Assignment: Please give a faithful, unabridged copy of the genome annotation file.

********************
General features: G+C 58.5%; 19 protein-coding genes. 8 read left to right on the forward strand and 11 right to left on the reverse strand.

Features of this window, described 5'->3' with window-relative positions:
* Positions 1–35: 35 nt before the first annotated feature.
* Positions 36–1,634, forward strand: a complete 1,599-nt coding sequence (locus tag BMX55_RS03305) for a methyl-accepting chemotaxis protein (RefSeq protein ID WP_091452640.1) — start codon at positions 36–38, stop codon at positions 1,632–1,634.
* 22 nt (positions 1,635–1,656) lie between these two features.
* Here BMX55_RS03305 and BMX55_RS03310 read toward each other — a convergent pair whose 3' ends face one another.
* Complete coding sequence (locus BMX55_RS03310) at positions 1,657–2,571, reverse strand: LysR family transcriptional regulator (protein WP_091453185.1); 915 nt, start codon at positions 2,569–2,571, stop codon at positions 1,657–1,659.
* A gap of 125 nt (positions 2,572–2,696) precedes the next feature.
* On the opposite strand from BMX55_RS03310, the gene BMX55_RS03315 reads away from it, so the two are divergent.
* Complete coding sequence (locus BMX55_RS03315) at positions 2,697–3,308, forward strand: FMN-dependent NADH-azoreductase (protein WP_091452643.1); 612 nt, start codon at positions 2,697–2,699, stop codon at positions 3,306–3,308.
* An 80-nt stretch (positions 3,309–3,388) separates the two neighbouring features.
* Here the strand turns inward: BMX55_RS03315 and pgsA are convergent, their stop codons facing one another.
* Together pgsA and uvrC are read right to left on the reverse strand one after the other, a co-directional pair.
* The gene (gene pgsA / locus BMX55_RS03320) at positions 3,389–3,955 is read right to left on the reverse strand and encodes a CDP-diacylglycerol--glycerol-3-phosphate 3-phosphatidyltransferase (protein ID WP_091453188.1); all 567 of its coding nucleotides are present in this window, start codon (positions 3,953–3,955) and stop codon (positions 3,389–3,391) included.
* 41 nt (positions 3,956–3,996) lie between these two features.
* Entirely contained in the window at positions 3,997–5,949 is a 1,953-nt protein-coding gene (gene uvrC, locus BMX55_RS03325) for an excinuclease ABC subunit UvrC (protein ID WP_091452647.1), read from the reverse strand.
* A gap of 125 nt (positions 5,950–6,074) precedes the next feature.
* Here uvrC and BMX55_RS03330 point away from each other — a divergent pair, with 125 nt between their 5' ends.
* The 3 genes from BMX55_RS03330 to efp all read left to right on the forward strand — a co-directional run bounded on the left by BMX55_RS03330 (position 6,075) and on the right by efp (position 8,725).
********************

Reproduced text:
General features: G+C 58.5%; 19 protein-coding genes. 8 read left to right on the forward strand and 11 right to left on the reverse strand.

Features of this window, described 5'->3' with window-relative positions:
* Positions 1–35: 35 nt before the first annotated feature.
* Positions 36–1,634, forward strand: a complete 1,599-nt coding sequence (locus tag BMX55_RS03305) for a methyl-accepting chemotaxis protein (RefSeq protein ID WP_091452640.1) — start codon at positions 36–38, stop codon at positions 1,632–1,634.
* 22 nt (positions 1,635–1,656) lie between these two features.
* Here BMX55_RS03305 and BMX55_RS03310 read toward each other — a convergent pair whose 3' ends face one another.
* Complete coding sequence (locus BMX55_RS03310) at positions 1,657–2,571, reverse strand: LysR family transcriptional regulator (protein WP_091453185.1); 915 nt, start codon at positions 2,569–2,571, stop codon at positions 1,657–1,659.
* A gap of 125 nt (positions 2,572–2,696) precedes the next feature.
* On the opposite strand from BMX55_RS03310, the gene BMX55_RS03315 reads away from it, so the two are divergent.
* Complete coding sequence (locus BMX55_RS03315) at positions 2,697–3,308, forward strand: FMN-dependent NADH-azoreductase (protein WP_091452643.1); 612 nt, start codon at positions 2,697–2,699, stop codon at positions 3,306–3,308.
* An 80-nt stretch (positions 3,309–3,388) separates the two neighbouring features.
* Here the strand turns inward: BMX55_RS03315 and pgsA are convergent, their stop codons facing one another.
* Together pgsA and uvrC are read right to left on the reverse strand one after the other, a co-directional pair.
* The gene (gene pgsA / locus BMX55_RS03320) at positions 3,389–3,955 is read right to left on the reverse strand and encodes a CDP-diacylglycerol--glycerol-3-phosphate 3-phosphatidyltransferase (protein ID WP_091453188.1); all 567 of its coding nucleotides are present in this window, start codon (positions 3,953–3,955) and stop codon (positions 3,389–3,391) included.
* 41 nt (positions 3,956–3,996) lie between these two features.
* Entirely contained in the window at positions 3,997–5,949 is a 1,953-nt protein-coding gene (gene uvrC, locus BMX55_RS03325) for an excinuclease ABC subunit UvrC (protein ID WP_091452647.1), read from the reverse strand.
* A gap of 125 nt (positions 5,950–6,074) precedes the next feature.
* Here uvrC and BMX55_RS03330 point away from each other — a divergent pair, with 125 nt between their 5' ends.
* The 3 genes from BMX55_RS03330 to efp all read left to right on the forward strand — a co-directional run bounded on the left by BMX55_RS03330 (position 6,075) and on the right by efp (position 8,725).